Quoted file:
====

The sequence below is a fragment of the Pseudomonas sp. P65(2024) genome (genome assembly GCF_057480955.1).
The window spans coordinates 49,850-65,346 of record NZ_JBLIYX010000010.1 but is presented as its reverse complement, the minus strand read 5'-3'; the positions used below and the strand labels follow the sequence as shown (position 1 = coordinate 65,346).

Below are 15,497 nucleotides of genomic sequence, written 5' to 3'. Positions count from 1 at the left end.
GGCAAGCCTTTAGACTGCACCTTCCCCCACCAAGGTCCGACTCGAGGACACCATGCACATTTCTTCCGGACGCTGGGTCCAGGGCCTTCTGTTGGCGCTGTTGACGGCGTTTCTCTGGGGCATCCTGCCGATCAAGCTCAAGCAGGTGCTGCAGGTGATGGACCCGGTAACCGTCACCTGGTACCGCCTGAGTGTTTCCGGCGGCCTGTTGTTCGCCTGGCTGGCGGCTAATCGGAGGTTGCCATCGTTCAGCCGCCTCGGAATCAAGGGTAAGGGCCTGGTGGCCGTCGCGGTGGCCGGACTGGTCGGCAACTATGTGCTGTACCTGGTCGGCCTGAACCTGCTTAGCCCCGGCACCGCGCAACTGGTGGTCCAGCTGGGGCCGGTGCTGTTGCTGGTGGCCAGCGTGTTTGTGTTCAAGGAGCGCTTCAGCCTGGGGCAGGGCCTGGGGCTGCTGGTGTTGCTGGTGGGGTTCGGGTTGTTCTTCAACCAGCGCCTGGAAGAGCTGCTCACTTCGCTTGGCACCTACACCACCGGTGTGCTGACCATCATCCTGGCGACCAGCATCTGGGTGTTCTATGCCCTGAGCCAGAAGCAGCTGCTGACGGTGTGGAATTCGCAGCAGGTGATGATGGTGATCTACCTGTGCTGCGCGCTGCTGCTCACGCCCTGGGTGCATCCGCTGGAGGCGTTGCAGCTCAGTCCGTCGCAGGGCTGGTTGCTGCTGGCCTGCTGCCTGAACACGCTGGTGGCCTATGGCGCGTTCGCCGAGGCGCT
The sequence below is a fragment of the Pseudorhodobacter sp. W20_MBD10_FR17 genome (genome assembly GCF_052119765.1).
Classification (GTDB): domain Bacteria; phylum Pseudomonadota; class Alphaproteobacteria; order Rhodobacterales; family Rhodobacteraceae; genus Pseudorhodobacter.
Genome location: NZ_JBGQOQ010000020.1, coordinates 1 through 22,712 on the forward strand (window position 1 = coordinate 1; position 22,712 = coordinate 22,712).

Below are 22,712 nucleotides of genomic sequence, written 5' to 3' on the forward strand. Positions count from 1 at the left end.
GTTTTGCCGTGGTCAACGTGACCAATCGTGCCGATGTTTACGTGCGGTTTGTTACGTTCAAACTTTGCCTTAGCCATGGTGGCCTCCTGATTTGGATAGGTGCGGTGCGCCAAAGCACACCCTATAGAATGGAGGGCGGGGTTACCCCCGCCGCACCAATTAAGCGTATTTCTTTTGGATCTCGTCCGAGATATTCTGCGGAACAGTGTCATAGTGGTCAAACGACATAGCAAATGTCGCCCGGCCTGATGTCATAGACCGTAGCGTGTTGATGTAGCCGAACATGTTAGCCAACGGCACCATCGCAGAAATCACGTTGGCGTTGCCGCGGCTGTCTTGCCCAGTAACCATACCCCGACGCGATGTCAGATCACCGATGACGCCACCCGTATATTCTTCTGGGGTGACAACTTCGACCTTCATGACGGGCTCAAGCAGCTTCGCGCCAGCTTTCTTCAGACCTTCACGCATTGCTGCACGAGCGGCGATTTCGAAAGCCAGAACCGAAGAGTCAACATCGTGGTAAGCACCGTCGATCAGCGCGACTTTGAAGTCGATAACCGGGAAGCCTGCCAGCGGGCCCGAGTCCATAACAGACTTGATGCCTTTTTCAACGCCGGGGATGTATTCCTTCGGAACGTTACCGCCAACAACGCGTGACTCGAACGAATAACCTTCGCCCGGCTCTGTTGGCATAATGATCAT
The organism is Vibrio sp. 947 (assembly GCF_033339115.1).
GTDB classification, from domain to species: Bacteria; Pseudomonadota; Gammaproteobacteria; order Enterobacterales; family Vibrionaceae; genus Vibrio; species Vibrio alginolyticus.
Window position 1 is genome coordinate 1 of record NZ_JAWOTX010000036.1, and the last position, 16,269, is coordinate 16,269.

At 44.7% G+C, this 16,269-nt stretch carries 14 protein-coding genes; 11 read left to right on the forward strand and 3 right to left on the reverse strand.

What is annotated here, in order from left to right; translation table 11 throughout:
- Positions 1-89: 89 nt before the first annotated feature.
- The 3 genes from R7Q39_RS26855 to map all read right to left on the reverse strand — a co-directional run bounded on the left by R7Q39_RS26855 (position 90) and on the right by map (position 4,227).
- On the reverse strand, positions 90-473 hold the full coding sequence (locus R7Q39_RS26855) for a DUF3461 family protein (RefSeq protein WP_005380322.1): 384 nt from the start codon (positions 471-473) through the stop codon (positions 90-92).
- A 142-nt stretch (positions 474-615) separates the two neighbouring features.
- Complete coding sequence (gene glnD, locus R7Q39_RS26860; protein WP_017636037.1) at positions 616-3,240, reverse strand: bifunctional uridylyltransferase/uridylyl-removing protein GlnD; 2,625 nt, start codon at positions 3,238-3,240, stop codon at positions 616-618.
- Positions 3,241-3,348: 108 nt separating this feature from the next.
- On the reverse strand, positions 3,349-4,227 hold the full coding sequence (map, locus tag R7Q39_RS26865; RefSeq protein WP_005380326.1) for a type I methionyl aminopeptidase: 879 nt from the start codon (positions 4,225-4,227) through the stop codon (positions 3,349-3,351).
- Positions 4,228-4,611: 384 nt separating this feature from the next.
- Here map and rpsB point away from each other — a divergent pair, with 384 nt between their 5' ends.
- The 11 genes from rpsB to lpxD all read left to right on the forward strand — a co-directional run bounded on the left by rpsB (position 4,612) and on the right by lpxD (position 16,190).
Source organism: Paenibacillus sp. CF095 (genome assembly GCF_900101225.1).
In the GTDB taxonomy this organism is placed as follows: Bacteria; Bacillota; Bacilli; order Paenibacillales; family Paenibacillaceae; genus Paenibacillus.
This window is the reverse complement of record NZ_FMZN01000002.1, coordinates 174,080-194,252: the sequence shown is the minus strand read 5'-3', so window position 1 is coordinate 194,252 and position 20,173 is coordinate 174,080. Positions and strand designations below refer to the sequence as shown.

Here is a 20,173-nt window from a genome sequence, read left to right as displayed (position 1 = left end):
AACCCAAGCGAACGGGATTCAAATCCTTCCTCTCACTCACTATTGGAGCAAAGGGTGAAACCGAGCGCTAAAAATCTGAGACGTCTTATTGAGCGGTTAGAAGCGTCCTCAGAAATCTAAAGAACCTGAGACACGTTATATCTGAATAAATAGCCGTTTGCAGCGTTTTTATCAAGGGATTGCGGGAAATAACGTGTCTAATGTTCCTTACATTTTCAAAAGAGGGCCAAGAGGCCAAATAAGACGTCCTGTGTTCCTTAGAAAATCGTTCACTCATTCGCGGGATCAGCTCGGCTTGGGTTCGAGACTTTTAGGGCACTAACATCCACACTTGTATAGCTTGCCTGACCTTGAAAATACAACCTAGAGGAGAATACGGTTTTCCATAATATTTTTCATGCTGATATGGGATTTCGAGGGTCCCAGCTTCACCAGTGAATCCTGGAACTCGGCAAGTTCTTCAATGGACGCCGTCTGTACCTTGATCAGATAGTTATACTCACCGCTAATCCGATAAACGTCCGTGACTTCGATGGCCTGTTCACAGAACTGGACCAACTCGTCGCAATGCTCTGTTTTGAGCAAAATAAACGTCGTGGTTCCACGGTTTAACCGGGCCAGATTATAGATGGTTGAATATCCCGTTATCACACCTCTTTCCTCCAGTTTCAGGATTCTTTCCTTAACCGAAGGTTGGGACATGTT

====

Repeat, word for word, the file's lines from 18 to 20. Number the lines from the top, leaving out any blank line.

- A 142-nt stretch (positions 474-615) separates the two neighbouring features.
- Complete coding sequence (gene glnD, locus R7Q39_RS26860; protein WP_017636037.1) at positions 616-3,240, reverse strand: bifunctional uridylyltransferase/uridylyl-removing protein GlnD; 2,625 nt, start codon at positions 3,238-3,240, stop codon at positions 616-618.
- Positions 3,241-3,348: 108 nt separating this feature from the next.